Earth Imaging Journal: Remote Sensing, Satellite Images, Satellite Imagery
Breaking News
Airbus Aerial Receives Waiver for Urban BVLOS UAS Flight Operations Over Populated Areas in North Dakota
GRAND FORKS, N.D. - Airbus Aerial has been granted...
Capella Space Partners with SpaceNet® to Expand Access to SAR Data
SAN FRANCISCO - Capella Space, an information services company...
Bluesky LiDAR Survey Helps Dublin Airport Plan Drainage Infrastructure and Reduce Risk of Flooding
Cork - Dublin Airport is using data collected by...
Pointfuse Laser Scanning Software Transforms Digital Construction Workflows
Maidenhead, UK –Pointfuse has released the latest version of...
GPS III Satellite Launches with BAE Systems RAD750 Single Board Computers
MANASSAS, Va.-The U.S. Air Force today launched its second...

Cracks growing across Antarctica’s Brunt Ice Shelf are poised to release an iceberg with an area about twice the size of New York City. It’s not yet clear how the remaining ice shelf will respond following the break, posing an uncertain future for scientific infrastructure and a human presence on the shelf that was first established in 1955.

This image from the Operational Land Imager (OLI) on Landsat 8 shows the area on Jan. 23, 2019. The crack along the top of the image—the so-called Halloween crack—first appeared in late October 2016 and continues to grow eastward from an area known as the McDonald Ice Rumples. The rumples are due to the way ice flows over an underwater formation, where the bedrock rises high enough to reach into the underside of the ice shelf. This rocky formation impedes the flow of ice and causes pressure waves, crevasses and rifts to form at the surface.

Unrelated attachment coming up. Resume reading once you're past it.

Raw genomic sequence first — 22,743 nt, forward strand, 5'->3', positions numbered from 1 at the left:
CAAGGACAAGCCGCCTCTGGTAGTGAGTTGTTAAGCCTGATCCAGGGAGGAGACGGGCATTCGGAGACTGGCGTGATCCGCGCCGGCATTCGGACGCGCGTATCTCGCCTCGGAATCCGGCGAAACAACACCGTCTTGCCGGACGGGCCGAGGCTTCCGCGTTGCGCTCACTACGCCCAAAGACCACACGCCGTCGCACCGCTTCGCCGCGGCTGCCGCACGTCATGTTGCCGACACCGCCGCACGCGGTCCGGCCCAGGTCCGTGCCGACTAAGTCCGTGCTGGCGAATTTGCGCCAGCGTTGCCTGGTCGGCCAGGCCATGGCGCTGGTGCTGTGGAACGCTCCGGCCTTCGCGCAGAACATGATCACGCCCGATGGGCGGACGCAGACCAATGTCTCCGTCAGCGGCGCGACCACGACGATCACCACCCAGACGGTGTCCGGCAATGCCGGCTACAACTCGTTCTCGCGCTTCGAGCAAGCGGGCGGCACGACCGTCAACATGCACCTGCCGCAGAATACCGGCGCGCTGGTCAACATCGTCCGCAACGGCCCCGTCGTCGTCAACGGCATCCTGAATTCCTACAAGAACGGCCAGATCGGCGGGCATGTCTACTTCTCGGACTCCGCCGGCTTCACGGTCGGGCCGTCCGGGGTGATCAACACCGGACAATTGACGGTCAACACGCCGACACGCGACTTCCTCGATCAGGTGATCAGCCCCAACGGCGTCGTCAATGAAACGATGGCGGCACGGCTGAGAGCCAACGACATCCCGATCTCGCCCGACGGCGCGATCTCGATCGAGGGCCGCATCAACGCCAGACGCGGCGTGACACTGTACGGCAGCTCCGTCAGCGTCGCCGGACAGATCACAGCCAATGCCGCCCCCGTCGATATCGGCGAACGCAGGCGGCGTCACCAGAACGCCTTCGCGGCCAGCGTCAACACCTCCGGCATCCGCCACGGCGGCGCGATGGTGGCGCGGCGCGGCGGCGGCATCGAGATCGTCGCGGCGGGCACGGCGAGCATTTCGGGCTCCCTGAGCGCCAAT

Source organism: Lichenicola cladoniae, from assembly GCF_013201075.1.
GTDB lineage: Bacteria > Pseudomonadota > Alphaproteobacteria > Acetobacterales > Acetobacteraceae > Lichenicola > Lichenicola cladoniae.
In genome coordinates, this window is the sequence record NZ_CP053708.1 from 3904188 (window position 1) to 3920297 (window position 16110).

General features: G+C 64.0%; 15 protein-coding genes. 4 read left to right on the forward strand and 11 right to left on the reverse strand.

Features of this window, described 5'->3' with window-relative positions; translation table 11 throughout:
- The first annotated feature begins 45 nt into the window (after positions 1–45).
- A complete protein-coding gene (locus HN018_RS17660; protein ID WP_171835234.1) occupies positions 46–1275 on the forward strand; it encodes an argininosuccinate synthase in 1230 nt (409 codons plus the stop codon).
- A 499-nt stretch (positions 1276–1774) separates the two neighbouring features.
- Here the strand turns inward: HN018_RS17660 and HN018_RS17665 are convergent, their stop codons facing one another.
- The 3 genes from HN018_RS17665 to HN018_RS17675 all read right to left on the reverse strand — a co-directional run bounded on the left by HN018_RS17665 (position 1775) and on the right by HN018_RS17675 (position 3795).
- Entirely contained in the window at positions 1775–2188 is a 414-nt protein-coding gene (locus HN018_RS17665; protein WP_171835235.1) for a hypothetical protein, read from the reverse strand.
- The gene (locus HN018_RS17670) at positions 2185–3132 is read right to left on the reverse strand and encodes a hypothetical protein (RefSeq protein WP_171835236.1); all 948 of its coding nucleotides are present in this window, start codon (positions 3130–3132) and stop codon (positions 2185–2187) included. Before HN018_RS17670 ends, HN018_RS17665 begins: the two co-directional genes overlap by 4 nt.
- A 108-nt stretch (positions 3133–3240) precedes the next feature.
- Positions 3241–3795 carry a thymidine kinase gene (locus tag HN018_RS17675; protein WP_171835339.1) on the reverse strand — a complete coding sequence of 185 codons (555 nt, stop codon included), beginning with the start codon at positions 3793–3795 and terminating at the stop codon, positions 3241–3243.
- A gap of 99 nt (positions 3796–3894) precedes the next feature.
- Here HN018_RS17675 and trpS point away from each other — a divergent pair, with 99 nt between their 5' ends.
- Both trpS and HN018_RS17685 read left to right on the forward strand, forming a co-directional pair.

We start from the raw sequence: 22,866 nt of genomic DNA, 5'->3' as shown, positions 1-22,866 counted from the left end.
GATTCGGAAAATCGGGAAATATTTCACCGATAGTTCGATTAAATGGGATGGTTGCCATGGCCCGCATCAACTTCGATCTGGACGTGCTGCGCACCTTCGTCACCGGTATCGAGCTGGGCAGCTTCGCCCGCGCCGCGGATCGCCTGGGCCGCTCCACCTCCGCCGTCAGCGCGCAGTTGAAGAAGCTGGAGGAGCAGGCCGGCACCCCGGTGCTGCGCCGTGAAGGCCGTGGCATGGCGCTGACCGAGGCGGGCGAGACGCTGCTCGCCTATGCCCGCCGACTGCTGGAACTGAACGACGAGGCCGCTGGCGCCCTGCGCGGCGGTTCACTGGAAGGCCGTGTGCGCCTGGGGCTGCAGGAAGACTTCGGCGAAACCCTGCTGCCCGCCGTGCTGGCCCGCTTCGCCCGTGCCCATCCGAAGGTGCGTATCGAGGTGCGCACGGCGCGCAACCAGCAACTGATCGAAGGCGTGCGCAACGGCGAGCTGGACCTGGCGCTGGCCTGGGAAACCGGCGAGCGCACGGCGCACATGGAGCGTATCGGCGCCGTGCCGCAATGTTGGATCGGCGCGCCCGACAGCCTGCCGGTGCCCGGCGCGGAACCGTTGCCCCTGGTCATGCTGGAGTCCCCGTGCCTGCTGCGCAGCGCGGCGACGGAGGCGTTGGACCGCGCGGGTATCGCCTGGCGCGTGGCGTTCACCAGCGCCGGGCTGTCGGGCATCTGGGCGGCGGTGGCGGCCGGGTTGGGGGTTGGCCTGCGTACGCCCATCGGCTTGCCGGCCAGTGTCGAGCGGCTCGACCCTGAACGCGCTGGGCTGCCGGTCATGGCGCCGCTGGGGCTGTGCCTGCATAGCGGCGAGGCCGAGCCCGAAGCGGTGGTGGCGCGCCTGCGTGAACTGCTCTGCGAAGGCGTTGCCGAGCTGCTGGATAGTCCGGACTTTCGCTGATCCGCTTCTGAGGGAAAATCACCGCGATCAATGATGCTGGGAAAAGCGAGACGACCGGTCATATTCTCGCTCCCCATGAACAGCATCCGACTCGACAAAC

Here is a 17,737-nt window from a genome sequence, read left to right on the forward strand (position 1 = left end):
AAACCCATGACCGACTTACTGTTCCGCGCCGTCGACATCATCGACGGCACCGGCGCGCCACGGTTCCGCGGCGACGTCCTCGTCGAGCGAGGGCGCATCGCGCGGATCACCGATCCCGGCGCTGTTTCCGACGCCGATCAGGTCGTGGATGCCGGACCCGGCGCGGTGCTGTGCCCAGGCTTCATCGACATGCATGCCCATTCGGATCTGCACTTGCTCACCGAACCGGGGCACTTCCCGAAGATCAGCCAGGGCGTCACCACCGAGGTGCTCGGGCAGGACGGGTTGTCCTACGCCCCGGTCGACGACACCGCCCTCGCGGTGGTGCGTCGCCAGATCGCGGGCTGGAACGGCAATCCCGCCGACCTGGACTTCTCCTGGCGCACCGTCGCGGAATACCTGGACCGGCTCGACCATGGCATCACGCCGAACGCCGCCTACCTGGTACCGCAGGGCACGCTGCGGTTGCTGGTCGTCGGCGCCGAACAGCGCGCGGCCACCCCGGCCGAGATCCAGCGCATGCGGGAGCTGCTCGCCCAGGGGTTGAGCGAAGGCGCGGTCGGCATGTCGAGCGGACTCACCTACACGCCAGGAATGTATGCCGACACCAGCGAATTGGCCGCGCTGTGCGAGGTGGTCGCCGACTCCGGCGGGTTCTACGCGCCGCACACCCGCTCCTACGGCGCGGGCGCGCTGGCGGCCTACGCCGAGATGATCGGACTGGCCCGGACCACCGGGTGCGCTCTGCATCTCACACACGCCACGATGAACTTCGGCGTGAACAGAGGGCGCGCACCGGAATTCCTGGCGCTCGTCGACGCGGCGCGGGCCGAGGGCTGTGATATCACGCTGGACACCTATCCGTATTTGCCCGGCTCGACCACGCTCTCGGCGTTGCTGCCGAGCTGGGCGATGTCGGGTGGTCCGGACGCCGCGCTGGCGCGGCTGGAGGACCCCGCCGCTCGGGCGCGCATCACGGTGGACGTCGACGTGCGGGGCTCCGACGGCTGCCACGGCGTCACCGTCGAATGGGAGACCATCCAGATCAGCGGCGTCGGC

The more immediate concern is the rift visible in the center of the image. Previously stable for about 35 years, this crack recently started accelerating northward as fast as 4 kilometers per year.

Calving is a normal part of the lifecycle of ice shelves, but the recent changes are unfamiliar in this area. The edge of the Brunt Ice Shelf has evolved slowly since Ernest Shackleton surveyed the coast in 1915, but it has been speeding up in the last several years.

Image Credit: NASA Earth Observatory image by Joshua Stevens, using Landsat data from the U.S. Geological Survey

Comments are closed.